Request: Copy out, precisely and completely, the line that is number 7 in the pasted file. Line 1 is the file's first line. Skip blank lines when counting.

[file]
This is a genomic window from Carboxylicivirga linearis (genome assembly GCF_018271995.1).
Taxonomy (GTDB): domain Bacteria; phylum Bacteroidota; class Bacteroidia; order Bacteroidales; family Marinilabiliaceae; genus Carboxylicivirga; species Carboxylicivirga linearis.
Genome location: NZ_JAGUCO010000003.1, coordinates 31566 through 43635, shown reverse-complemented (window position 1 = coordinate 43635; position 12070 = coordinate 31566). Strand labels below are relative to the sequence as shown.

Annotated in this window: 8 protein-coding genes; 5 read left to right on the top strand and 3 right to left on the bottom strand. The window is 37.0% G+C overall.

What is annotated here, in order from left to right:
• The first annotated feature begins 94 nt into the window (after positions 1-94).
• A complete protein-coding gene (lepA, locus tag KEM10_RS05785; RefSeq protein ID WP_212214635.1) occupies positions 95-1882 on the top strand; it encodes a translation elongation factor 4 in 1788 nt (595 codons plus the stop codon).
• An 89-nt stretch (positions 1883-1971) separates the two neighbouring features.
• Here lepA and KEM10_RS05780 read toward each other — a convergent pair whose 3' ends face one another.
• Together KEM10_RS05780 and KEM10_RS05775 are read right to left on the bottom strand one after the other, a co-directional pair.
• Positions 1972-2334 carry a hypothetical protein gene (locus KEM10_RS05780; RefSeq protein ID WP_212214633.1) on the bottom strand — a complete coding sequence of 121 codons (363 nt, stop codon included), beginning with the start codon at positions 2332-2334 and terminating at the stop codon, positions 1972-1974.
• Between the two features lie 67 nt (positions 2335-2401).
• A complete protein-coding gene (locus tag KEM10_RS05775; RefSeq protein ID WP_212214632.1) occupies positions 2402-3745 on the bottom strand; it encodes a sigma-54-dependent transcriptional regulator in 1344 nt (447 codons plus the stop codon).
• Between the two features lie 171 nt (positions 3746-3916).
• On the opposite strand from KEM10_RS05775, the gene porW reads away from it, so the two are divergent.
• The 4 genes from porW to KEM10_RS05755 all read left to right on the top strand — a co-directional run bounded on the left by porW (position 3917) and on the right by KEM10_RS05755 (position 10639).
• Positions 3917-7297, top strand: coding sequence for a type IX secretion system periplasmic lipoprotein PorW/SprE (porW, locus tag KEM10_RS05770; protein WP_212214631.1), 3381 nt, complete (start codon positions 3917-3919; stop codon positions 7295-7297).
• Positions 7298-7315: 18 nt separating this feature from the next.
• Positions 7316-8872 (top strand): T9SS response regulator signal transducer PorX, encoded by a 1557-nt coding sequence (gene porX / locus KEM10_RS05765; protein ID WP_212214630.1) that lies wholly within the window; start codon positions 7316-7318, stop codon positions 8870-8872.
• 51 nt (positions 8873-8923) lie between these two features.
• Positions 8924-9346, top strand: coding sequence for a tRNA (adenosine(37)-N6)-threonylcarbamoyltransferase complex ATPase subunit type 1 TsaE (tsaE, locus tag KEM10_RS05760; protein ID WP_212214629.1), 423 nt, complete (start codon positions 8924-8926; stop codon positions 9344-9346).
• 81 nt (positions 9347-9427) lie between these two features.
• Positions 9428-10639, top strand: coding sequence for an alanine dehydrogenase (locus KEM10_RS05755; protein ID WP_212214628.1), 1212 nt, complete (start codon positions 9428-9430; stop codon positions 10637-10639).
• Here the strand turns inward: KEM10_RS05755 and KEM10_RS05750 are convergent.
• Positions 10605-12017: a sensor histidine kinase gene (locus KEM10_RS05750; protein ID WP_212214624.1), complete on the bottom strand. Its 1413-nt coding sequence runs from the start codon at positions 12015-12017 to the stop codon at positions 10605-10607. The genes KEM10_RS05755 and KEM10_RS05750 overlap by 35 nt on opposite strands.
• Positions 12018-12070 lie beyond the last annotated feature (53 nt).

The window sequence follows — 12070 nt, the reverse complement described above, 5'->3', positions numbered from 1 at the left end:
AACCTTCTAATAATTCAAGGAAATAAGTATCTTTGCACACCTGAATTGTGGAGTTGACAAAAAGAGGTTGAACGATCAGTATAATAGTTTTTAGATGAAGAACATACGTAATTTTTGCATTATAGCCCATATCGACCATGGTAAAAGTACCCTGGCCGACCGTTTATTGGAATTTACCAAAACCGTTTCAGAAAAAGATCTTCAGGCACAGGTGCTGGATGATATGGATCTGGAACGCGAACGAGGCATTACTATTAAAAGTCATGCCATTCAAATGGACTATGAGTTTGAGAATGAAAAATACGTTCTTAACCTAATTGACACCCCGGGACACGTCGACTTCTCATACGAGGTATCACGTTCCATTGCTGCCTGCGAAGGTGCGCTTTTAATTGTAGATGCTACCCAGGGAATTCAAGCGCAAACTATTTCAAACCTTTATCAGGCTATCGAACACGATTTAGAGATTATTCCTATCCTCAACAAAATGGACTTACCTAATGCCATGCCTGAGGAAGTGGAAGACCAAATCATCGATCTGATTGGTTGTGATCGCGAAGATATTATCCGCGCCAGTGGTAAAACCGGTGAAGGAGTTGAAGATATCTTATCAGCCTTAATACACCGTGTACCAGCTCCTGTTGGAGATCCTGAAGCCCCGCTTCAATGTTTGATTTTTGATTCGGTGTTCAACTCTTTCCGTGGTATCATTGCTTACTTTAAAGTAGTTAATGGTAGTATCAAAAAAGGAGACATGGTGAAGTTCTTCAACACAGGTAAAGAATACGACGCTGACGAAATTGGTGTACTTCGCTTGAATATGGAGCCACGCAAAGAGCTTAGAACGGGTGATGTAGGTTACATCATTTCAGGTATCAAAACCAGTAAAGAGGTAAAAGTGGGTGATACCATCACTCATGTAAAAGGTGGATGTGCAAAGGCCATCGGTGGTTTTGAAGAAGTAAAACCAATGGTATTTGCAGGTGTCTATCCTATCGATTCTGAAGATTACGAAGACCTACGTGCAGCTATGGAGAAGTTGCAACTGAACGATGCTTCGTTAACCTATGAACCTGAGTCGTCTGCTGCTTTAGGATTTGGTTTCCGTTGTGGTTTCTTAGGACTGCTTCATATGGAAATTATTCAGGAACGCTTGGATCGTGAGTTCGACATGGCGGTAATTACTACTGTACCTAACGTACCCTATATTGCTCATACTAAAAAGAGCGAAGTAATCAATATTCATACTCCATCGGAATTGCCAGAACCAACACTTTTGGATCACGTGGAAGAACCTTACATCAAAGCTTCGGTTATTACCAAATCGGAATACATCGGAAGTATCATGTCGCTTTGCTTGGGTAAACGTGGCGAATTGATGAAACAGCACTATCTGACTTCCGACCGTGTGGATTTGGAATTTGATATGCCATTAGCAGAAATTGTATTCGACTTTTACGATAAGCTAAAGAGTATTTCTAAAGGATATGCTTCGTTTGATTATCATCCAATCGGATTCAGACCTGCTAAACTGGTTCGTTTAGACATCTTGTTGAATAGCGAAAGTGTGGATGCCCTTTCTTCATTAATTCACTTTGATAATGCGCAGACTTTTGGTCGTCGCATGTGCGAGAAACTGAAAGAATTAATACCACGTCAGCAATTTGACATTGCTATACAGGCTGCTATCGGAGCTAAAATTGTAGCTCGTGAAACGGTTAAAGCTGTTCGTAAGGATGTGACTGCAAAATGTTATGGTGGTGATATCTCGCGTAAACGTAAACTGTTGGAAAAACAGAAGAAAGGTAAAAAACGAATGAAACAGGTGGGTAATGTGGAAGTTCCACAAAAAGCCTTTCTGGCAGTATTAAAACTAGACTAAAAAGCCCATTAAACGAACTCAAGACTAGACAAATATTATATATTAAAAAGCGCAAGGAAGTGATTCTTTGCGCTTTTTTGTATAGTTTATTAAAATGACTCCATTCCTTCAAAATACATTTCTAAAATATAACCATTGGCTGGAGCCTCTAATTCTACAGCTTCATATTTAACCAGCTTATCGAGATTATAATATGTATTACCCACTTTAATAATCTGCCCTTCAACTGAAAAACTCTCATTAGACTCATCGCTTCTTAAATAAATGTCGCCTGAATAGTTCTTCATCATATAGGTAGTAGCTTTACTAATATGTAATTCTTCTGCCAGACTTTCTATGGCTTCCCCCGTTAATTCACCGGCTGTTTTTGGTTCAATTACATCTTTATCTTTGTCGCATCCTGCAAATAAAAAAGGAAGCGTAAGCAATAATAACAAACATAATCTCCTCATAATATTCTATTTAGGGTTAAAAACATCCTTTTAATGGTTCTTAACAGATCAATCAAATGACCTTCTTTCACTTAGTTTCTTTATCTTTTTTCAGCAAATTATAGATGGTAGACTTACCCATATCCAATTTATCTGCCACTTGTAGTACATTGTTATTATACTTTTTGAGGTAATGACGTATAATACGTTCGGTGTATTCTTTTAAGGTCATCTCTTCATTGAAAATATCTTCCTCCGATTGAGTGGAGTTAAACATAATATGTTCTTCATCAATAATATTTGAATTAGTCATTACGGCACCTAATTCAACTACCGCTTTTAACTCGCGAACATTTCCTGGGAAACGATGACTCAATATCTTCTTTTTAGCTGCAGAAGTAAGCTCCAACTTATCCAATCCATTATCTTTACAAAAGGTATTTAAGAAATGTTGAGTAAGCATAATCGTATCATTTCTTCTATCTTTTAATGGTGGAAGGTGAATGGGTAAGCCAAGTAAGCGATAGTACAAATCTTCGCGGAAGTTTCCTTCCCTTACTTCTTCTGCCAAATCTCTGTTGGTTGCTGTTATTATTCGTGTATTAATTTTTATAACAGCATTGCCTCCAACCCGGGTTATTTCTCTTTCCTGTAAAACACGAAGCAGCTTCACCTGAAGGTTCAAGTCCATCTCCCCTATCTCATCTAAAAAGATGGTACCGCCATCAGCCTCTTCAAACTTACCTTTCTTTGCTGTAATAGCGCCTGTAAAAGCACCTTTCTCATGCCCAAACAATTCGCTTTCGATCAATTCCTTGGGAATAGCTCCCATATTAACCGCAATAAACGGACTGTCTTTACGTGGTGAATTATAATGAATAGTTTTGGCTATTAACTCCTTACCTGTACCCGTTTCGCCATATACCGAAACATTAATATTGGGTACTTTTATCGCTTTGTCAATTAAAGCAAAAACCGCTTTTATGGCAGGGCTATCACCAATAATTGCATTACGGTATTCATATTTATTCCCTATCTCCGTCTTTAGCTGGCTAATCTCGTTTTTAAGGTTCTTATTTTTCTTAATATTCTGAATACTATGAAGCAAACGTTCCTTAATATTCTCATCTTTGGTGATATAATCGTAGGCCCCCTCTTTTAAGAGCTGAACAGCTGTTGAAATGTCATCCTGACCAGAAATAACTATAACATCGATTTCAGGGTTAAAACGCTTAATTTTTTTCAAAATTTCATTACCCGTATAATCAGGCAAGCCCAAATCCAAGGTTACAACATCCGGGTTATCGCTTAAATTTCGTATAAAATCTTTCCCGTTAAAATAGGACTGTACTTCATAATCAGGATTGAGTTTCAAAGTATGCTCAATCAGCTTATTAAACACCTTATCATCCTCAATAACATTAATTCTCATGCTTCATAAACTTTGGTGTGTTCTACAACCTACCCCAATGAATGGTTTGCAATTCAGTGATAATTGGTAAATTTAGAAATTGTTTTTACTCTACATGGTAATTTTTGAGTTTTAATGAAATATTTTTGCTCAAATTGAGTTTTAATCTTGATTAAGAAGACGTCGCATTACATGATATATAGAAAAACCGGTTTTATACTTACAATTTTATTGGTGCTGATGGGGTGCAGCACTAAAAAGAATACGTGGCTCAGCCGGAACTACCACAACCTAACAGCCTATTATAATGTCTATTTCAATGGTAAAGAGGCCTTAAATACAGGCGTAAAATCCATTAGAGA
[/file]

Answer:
• A complete protein-coding gene (lepA, locus tag KEM10_RS05785; RefSeq protein ID WP_212214635.1) occupies positions 95-1882 on the top strand; it encodes a translation elongation factor 4 in 1788 nt (595 codons plus the stop codon).